The militarization of the police was designed to pacify Black America, and many Black leaders have gone right along...
Colonel Morris Davis is an outspoken guy. And it’s gotten him fired.
From September 2005 to October 2007, he served as the Pentagon’s chief prosecutor down in Guantanamo.
But he resigned on principle, going public with his view that the Bush Administration had politicized the trials and stacked the deck so badly against detainees that they couldn’t get a fair trial.
Colonel Davis then retired from the military and went on to work at the Library of Congress as assistant director in the foreign affairs, defense, and trade division of the Congressional Research Service.
While there, he continued to speak out against the military tribunals in Guantanamo. In an op-ed on November 10, 2009, in the Wall Street Journal, he took issue with the Obama Justice Department’s decision to try some Guantanamo detainees in federal court and others in military court.
“In effect, it means that the standard of justice for each detainee will depend in large part upon the government's assessment of how high the prosecution's evidence can jump and which evidentiary bar it can clear,” he wrote. “The evidence likely to clear the high bar gets gold medal justice: a traditional trial in our federal courts. The evidence unable to clear the federal court standard is forced to settle for a military commission trial, a specially created forum that has faltered repeatedly for more than seven years. That is a double standard I suspect we would condemn if it was applied to us.”
He also published a letter to the editor in The Washington Post on the same date, criticizing former Attorney General Michael Mukasey for contending that “the decision to try Guantanamo detainees in federal courts comes down to a choice between protecting the American people and showcasing American justice.” This, said Davis, was “fear mongering.”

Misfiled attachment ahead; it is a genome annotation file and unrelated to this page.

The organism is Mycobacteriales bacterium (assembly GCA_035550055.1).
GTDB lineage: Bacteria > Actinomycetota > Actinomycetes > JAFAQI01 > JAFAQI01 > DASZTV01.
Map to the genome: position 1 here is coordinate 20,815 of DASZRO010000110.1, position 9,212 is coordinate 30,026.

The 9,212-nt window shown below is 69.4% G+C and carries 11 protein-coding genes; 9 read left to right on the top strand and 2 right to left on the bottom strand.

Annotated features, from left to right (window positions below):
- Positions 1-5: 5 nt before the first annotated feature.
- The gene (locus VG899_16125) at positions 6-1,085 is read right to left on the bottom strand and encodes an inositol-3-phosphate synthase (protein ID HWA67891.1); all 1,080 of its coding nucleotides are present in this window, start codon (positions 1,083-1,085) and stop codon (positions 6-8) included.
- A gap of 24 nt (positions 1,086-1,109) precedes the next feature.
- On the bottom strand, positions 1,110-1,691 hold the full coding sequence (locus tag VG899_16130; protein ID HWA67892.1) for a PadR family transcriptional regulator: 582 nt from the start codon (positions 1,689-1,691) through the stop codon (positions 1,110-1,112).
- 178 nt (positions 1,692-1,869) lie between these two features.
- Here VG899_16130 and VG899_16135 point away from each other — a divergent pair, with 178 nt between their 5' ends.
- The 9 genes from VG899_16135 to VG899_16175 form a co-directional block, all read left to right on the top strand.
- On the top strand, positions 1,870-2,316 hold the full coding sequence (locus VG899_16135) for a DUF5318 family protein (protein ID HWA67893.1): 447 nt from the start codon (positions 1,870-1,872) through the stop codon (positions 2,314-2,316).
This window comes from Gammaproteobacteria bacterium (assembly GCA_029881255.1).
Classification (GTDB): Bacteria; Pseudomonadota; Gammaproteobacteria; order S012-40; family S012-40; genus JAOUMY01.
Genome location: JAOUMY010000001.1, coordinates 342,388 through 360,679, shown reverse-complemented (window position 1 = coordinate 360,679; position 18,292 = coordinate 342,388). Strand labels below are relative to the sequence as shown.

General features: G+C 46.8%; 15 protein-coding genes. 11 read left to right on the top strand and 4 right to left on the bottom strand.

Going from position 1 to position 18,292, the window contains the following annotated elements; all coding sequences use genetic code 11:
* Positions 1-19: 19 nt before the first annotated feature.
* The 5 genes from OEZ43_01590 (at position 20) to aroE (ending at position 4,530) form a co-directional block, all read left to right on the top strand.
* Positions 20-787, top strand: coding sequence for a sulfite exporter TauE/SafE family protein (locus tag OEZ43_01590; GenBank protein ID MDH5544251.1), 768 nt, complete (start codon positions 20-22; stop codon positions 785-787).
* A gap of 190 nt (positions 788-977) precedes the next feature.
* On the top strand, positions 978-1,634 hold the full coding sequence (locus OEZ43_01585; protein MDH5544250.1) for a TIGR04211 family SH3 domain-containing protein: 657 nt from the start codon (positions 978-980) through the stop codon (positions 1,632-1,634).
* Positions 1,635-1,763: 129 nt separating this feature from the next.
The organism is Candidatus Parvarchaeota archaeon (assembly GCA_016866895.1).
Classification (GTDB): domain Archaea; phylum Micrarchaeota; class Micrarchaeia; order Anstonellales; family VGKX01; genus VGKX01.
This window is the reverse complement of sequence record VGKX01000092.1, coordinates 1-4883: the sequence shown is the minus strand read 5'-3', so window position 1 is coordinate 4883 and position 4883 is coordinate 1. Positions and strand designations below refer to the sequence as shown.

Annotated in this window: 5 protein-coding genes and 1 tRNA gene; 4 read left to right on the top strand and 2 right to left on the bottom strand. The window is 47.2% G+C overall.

Even though Davis made his comments on his own time and used his home computer to do so, the Library of Congress sacked him for it.
“On November 13, 2009, you were admonished in writing for your poor judgment and lack of discretion with respect to a letter to the editor and an opinion piece you authored for publication that appeared separately in The Wall Street Joumal and The Washington Post,” Daniel P. Mulhollan, director of the Congressional Research Service, wrote to Davis. “During a meeting on November 12, 2009, in which your conduct leading to the admonishment was discussed, you neither expressed remorse for your actions nor awareness that your poor judgment could do serious harm to the trust and confidence Congress reposes in CRS.”
On January 8, the ACLU filed a lawsuit against the Library of Congress to get Davis his job back, claiming the dismissal violated his First and Fifth Amendment rights.
“Col. Davis brings these claims not only to vindicate his own constitutional rights but also the public’s First Amendment right to receive his speech and hear his views,” the suit says.
Matt Raymond, director of communications for the Library of Congress, would not comment directly on the case.
“I'm sure you'll understand that now that there's actual litigation,” says Raymond, “we need to be extremely careful with what we say.”
Matthew Rothschild is the editor of The Progressive magazine. To subscribe for just $14.97 a year, just click here.